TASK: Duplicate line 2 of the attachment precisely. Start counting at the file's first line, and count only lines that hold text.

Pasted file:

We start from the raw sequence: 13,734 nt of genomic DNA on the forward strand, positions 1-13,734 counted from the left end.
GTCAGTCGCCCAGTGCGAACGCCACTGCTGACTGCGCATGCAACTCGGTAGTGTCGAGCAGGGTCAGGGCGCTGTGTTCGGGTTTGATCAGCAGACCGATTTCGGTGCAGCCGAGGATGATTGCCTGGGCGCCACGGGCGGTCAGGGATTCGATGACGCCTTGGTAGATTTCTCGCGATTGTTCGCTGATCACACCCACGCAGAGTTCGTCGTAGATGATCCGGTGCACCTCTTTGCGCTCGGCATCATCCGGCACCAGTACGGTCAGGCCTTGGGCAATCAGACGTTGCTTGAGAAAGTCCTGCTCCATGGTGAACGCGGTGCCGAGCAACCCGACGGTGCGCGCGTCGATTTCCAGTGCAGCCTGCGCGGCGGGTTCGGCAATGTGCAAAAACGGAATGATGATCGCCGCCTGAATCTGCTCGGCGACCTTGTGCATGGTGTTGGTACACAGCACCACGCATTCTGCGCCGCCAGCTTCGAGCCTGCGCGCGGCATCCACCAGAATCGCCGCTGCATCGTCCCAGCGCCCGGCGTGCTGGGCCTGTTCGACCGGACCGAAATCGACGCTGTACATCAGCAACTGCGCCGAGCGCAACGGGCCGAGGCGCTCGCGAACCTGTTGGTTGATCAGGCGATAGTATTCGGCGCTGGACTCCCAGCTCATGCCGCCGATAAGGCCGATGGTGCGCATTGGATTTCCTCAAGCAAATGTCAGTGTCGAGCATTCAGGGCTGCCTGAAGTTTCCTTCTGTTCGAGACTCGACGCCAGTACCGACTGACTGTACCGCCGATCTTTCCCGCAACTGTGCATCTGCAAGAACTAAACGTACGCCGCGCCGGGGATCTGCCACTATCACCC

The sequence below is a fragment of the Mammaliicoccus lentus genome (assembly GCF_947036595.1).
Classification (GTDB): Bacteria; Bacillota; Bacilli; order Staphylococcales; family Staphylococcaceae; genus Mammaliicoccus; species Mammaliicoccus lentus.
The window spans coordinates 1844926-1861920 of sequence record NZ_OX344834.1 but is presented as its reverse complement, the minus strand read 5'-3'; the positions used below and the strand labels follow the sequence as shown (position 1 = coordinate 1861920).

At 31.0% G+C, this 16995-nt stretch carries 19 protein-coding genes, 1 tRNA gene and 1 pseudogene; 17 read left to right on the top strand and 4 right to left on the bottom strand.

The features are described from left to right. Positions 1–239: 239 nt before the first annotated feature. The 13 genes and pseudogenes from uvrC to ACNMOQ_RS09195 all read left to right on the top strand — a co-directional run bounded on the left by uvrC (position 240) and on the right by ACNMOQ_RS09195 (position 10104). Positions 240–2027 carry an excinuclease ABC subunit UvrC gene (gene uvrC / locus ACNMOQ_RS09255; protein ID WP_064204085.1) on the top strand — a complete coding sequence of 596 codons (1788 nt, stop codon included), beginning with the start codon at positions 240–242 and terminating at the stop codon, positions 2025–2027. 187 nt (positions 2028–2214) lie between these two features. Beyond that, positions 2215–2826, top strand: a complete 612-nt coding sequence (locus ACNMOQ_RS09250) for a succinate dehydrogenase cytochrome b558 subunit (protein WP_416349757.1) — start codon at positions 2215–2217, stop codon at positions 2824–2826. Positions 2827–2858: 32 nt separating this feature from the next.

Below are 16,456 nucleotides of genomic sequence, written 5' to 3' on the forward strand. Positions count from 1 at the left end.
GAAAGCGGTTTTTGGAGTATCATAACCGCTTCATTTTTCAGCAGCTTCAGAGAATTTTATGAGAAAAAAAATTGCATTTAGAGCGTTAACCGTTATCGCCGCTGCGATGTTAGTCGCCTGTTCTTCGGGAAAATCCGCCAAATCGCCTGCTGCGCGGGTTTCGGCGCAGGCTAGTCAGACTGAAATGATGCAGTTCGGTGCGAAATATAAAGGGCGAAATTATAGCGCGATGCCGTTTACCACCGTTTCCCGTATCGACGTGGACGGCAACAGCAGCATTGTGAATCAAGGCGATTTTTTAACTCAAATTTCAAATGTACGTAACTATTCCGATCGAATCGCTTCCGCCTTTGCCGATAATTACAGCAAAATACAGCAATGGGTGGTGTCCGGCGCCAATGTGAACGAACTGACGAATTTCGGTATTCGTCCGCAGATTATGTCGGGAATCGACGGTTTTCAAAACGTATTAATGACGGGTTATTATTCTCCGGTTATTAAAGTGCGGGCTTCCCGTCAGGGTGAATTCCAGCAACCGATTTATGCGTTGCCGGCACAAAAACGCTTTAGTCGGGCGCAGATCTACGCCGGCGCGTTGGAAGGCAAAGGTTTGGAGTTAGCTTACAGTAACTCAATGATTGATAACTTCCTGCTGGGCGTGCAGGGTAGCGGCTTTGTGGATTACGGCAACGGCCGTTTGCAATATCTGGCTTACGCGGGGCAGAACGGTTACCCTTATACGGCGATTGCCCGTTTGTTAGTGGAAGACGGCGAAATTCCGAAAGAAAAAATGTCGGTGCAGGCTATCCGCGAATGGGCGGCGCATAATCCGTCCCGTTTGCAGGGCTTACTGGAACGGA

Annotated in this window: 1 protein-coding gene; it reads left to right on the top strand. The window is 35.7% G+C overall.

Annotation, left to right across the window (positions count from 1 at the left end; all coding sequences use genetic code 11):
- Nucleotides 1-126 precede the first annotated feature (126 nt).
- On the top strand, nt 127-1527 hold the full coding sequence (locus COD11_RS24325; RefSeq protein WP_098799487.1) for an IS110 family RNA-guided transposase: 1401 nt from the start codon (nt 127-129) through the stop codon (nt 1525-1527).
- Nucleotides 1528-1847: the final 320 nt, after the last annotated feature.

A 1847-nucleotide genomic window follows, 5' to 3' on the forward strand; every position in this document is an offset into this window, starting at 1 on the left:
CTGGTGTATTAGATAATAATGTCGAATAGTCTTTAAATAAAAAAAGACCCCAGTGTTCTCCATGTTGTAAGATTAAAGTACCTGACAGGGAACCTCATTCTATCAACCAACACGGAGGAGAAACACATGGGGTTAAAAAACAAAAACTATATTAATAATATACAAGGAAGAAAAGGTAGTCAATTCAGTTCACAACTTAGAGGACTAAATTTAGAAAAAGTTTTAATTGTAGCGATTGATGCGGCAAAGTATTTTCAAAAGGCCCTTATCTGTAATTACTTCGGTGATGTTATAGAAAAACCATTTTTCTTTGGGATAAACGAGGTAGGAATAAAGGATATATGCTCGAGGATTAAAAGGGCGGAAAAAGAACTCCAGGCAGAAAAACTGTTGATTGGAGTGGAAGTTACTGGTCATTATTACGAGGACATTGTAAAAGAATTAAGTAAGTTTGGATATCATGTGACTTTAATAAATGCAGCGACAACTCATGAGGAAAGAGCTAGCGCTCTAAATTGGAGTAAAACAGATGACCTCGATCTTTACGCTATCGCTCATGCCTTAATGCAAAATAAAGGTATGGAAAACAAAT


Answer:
GTCAGTCGCCCAGTGCGAACGCCACTGCTGACTGCGCATGCAACTCGGTAGTGTCGAGCAGGGTCAGGGCGCTGTGTTCGGGTTTGATCAGCAGACCGATTTCGGTGCAGCCGAGGATGATTGCCTGGGCGCCACGGGCGGTCAGGGATTCGATGACGCCTTGGTAGATTTCTCGCGATTGTTCGCTGATCACACCCACGCAGAGTTCGTCGTAGATGATCCGGTGCACCTCTTTGCGCTCGGCATCATCCGGCACCAGTACGGTCAGGCCTTGGGCAATCAGACGTTGCTTGAGAAAGTCCTGCTCCATGGTGAACGCGGTGCCGAGCAACCCGACGGTGCGCGCGTCGATTTCCAGTGCAGCCTGCGCGGCGGGTTCGGCAATGTGCAAAAACGGAATGATGATCGCCGCCTGAATCTGCTCGGCGACCTTGTGCATGGTGTTGGTACACAGCACCACGCATTCTGCGCCGCCAGCTTCGAGCCTGCGCGCGGCATCCACCAGAATCGCCGCTGCATCGTCCCAGCGCCCGGCGTGCTGGGCCTGTTCGACCGGACCGAAATCGACGCTGTACATCAGCAACTGCGCCGAGCGCAACGGGCCGAGGCGCTCGCGAACCTGTTGGTTGATCAGGCGATAGTATTCGGCGCTGGACTCCCAGCTCATGCCGCCGATAAGGCCGATGGTGCGCATTGGATTTCCTCAAGCAAATGTCAGTGTCGAGCATTCAGGGCTGCCTGAAGTTTCCTTCTGTTCGAGACTCGACGCCAGTACCGACTGACTGTACCGCCGATCTTTCCCGCAACTGTGCATCTGCAAGAACTAAACGTACGCCGCGCCGGGGATCTGCCACTATCACCC